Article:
How Does Ancillary Probate Administration Work in Florida?

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Many people’s parents or loved ones owned a winter home or timeshare in Florida, or went south for the winter. This cross-country lifestyle is becoming increasingly popular, but it can create issues when those loved ones die with property in more than one state. When that happens, an ancillary probate administration in the Florida probate courts can help you resolve the property issues and pass on that vacation property or homestead to the next generation.

What is Ancillary Probate?

Ancillary administration is a type of probate case filed in Florida after a person dies. It allows the Florida probate court to transfer ownership of in-state property held at the time of the person’s death to beneficiaries in other states. It is called “ancillary probate” because, in most cases, there is a primary probate or estate administration case in another state court where the person lived – called a domiciliary estate. If there was no other probate estate, the Florida case is technically called a “non-domiciliary probate,” but the process is the same.

Ancillary administration is especially common in Florida because of how many people are part-time residents or own second homes or timeshare properties in the state. This estate administration process helps the families of “snowbirds,” seasonal residents, and other cross-country travelers resolve the property issues that arise when a person dies owning property in more than one part of the country.

When to File Ancillary Probate in Florida

Ancillary probate is needed when your loved one owned real estate or other property in Florida but they died while living in another state. It allows the Florida property to be transferred to that person’s beneficiaries, either according to their Will, or by intestate succession, if they died without a valid Will or estate plan. Generally, you will not need to file an ancillary probate case to transfer a person’s bank account, retirement assets, or personal property. However, real estate must be resolved by the state in which the property is located. That means if your parents or loved ones bought a condo for the winters, you will need to file ancillary probate proceedings to transfer the title.

How Ancillary Administration Works

In many ways, ancillary administration works just like any other estate administration case. The Florida probate court will issue Letters of Administration to the personal representative named in the deceased’s Will, called the ancillary personal representative, or by selecting someone who is qualified to serve in that position. One challenge that many out-of-state heirs face is in finding a personal representative who is qualified to serve as a Florida personal representative. Nonresidents can sometimes be appointed, but more often a local attorney is named to oversee the administration instead. If the personal representative named in the Will does not qualify to serve in this state, the Florida courts will generally appoint a person chosen by that personal representative to act on their behalf.

If the Florida property had a net equity of less than $50,000 at the time your loved one died, and there is a valid Will controlling the distribution of the assets, the ancillary personal representative can choose to file for “summary” administration. This shortens the probate process and helps resolve the case faster. However, the ancillary personal representative will still need to:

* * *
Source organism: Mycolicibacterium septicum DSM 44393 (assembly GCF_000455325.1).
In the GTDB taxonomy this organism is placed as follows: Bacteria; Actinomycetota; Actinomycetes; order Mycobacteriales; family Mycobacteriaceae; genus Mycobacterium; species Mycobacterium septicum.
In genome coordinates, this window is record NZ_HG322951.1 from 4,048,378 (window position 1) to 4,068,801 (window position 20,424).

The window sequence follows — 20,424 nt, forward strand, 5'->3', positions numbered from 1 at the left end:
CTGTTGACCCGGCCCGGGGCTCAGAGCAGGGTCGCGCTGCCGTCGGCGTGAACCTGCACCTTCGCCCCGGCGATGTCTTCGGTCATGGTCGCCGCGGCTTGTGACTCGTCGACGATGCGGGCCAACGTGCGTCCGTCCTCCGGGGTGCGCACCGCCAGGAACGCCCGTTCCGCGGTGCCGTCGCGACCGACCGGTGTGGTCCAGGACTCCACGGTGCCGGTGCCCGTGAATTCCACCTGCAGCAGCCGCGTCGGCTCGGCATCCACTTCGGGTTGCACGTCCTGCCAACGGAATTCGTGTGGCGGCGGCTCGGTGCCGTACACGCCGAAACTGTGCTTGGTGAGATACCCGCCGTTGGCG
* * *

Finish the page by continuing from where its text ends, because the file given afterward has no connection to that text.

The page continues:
• File a copy of the Will and other documents from the domiciliary estate with the probate court
  • Send out a notice to creditors
  • Respond to any creditors’ statements of claim
  • Seek an order distributing the property to the appropriate heirs, beneficiaries, or to the domiciliary estate for further administration there

If the property is worth more than $50,000, or the property is passing by intestate succession, there will need to be a “full” ancillary administration. The duties are mostly the same, but there are additional supervision requirements, and you must file a formal inventory of the Florida property with the court.

Get Local Help Handling Multi-State Probate Administration

It is important to get local help when working with an ancillary probate issue. While probate administration is generally the same from one state to another, Florida has some unique laws that could benefit families if you take advantage of them, or hurt you if you ignore them. For example, Florida’s homestead property laws can protect that property from taxes and certain creditor claims. However, you must meet specific criteria and procedures to protect and transfer the homestead status along with the property.

Hiring a local Florida estate administration attorney to assist with your ancillary probate administration can also help you save on travel time and expenses. There are some events – such as the closing on a sale of the Florida property – where the ancillary personal representative must appear in person. In some of those cases, a Florida estate administration attorney can appear on your behalf. The law firm can also facilitate virtual appearances and video conferencing where available, such as for status hearings in probate court.

When a person dies owning property in multiple states, coordinating their estate administration can be a big job. At Harrison Estate Law, P.A., our experienced Florida estate and probate team can help you determine if an ancillary probate is necessary, designate a qualified personal representative in the state, and complete the Florida ancillary probate process. We will help you be sure your loved one’s Florida-related property is resolved properly, and make it easier for you and your family to get the full benefit of your loved one’s Florida home. Contact us here or call 352-559-9828 to get help today.

Categories: Probate